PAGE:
How to Outgun Opponents during Poker Tournaments in Bay Area Casinos
Even celebrities and experienced poker players have a difficult time consistently reaching the final table of a poker tournament—just ask Paul Pierce. According to a report from ESPN, the NBA forward was recently eliminated from the 2014 World Series of Poker main event:
Paul Pierce made a remarkable run in the 2014 World Series of Poker Main Event.
But his dreams of cashing were squashed early Friday morning, when he was eliminated just shy of the money.
According to ESPN.com’s poker expert Andrew Feldman, Pierce finished in around 800th place. The top 693 finishers get paid.
Nevertheless, Pierce has nothing to be ashamed of. This year’s tournament field featured 6,683 entrants, and the future Hall of Fame forward, who played last season with the Brooklyn Nets, nearly made it to Day 4 in the $10,000 buy-in No-Limit Texas Hold ‘Em event.
The rigors of playing seemingly-endless rounds of poker is what differentiates playing at home with a few buddies and playing in popular Bay Area casinos like Twin Pine Casino & Hotel. When you step on the floor to play poker in California, know that everyone is in the tournament to win, which means you need to take your game to the next level.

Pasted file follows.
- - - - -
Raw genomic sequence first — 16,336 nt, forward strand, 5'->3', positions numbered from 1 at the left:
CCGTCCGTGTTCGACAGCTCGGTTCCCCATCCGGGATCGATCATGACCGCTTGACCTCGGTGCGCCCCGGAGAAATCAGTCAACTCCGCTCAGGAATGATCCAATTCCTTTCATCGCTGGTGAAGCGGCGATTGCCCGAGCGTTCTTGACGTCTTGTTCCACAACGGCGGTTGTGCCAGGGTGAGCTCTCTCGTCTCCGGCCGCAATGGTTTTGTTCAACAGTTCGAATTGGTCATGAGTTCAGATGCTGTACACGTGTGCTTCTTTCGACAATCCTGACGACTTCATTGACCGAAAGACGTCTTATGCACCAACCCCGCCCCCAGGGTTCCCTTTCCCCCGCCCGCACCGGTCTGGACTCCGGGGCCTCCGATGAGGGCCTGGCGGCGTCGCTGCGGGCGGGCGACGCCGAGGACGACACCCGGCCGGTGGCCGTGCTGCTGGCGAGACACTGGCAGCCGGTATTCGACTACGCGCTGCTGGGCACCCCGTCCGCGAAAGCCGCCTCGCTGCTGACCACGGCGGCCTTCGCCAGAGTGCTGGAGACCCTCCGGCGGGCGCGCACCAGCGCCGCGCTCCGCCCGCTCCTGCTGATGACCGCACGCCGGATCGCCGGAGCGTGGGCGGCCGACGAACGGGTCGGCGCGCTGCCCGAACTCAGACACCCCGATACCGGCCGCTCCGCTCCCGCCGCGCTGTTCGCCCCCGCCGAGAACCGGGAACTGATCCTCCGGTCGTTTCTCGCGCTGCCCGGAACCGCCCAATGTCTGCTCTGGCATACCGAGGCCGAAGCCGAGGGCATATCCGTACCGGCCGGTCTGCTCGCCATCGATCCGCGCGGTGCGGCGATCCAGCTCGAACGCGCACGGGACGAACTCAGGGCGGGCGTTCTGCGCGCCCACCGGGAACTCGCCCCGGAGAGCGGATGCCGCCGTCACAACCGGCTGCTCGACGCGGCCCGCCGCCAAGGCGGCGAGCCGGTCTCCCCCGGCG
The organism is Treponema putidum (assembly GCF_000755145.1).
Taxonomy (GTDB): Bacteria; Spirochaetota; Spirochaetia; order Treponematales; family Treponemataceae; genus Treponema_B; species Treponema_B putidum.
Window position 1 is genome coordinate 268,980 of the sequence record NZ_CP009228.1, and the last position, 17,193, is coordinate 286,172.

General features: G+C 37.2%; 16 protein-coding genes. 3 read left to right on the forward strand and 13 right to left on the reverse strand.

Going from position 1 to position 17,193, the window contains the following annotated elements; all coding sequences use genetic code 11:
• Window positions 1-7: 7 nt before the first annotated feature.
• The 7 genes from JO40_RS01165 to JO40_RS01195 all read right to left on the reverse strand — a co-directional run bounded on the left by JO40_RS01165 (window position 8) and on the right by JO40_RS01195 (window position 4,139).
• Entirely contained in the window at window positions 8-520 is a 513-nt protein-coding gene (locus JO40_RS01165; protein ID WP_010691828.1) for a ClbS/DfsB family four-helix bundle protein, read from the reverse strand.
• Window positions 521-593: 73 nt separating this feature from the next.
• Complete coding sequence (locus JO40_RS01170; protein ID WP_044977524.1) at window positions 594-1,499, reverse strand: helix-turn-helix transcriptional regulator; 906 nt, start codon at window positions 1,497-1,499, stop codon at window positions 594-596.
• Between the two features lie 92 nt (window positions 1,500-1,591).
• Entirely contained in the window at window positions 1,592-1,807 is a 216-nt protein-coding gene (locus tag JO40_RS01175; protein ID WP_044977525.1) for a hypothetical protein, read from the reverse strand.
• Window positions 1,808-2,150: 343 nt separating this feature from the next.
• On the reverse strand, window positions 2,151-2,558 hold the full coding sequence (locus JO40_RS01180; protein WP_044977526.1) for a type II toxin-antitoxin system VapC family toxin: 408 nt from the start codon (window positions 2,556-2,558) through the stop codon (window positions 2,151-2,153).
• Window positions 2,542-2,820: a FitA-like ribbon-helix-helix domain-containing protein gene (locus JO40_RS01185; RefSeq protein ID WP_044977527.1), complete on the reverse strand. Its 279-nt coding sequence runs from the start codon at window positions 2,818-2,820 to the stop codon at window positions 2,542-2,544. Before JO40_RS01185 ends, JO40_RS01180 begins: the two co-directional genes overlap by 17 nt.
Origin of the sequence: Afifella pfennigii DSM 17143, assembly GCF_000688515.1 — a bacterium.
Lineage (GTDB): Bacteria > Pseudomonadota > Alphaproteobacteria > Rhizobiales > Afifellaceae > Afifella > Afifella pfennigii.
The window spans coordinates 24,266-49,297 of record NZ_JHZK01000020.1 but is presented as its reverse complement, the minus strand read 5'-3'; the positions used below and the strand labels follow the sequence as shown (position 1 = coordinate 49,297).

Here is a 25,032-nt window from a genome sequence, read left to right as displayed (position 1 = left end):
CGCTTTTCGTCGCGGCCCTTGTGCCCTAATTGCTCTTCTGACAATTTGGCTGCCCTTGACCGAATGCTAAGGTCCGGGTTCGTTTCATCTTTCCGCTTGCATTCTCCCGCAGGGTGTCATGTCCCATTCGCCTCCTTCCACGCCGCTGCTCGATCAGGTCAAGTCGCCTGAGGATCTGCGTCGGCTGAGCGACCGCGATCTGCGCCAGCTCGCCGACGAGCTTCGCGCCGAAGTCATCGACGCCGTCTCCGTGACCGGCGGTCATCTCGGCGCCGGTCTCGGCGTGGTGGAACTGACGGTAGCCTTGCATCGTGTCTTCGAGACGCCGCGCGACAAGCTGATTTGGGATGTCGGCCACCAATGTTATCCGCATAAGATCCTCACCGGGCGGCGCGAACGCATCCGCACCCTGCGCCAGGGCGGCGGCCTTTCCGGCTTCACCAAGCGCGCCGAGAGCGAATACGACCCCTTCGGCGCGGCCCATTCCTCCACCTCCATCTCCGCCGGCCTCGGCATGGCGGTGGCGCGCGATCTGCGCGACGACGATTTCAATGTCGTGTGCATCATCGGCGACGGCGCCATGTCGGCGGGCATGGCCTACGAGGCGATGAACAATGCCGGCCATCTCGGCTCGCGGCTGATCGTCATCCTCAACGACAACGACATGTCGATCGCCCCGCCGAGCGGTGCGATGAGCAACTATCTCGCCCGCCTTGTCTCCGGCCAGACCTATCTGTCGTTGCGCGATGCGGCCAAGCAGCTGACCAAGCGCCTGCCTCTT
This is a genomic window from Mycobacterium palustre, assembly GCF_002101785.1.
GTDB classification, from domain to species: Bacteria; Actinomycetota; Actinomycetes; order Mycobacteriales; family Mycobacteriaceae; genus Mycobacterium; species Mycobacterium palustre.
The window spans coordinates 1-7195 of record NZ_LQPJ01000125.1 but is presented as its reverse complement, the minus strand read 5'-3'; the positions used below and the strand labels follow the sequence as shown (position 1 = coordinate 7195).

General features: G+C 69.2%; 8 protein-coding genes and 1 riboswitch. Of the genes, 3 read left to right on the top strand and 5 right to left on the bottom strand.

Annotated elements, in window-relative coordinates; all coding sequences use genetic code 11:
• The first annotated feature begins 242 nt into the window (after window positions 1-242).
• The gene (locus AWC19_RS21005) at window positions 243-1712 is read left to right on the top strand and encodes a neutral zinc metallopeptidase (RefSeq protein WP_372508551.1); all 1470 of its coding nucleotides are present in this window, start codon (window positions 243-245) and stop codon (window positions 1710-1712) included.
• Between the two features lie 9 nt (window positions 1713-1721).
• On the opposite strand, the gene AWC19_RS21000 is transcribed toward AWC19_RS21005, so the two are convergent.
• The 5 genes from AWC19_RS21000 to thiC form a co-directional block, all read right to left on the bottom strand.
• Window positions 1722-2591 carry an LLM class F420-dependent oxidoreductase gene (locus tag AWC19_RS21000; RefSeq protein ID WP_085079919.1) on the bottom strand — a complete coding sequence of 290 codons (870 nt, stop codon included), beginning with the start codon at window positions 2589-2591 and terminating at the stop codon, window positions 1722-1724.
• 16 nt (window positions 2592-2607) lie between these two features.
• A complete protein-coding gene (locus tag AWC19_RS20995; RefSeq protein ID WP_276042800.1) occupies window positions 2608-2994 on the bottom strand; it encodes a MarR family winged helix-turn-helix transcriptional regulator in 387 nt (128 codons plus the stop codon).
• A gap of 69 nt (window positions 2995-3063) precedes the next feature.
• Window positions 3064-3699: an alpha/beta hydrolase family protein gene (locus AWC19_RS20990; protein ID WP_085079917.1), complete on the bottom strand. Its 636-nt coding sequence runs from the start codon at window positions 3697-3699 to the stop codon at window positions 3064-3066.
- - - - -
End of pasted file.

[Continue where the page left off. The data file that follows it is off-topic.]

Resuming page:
Of course, that is always easier said than done. Still, there are poker tournament tips that can help tip the odds of winning the whole tournament in your favor. Here are some of them:
Get Some Sleep
Sometimes, tournaments last until the wee hours of the morning. If you anticipate that a tournament will last this long, get a good night’s rest the night before. If you’ll be coming from out of town for the tournament, make sure you book a room in one of the most comfortable hotels in the Bay Area.
Adapt Your Game
Many inexperienced players do not take the early stages of a tournament seriously enough. Don’t forget that no one wants to go home early, resulting in most players playing their hands tight. Later on in the tournament, people would have gained a little breathing room, allowing aggressive/loose players to shine. Try to use this knowledge to your advantage and adapt your playing style to the tournament.
Our eyes are naturally attracted to where the action is. If you aren’t involved in the round, you’ll probably focus your attention on the community cards. Don’t do this! Take the time to study your opponents for any subtle tells. This becomes valuable information later on when you’re trying to decipher a bluff from a strong hand.
(Source: Paul Pierce eliminated in WSOP; ESPN; July 11, 2014)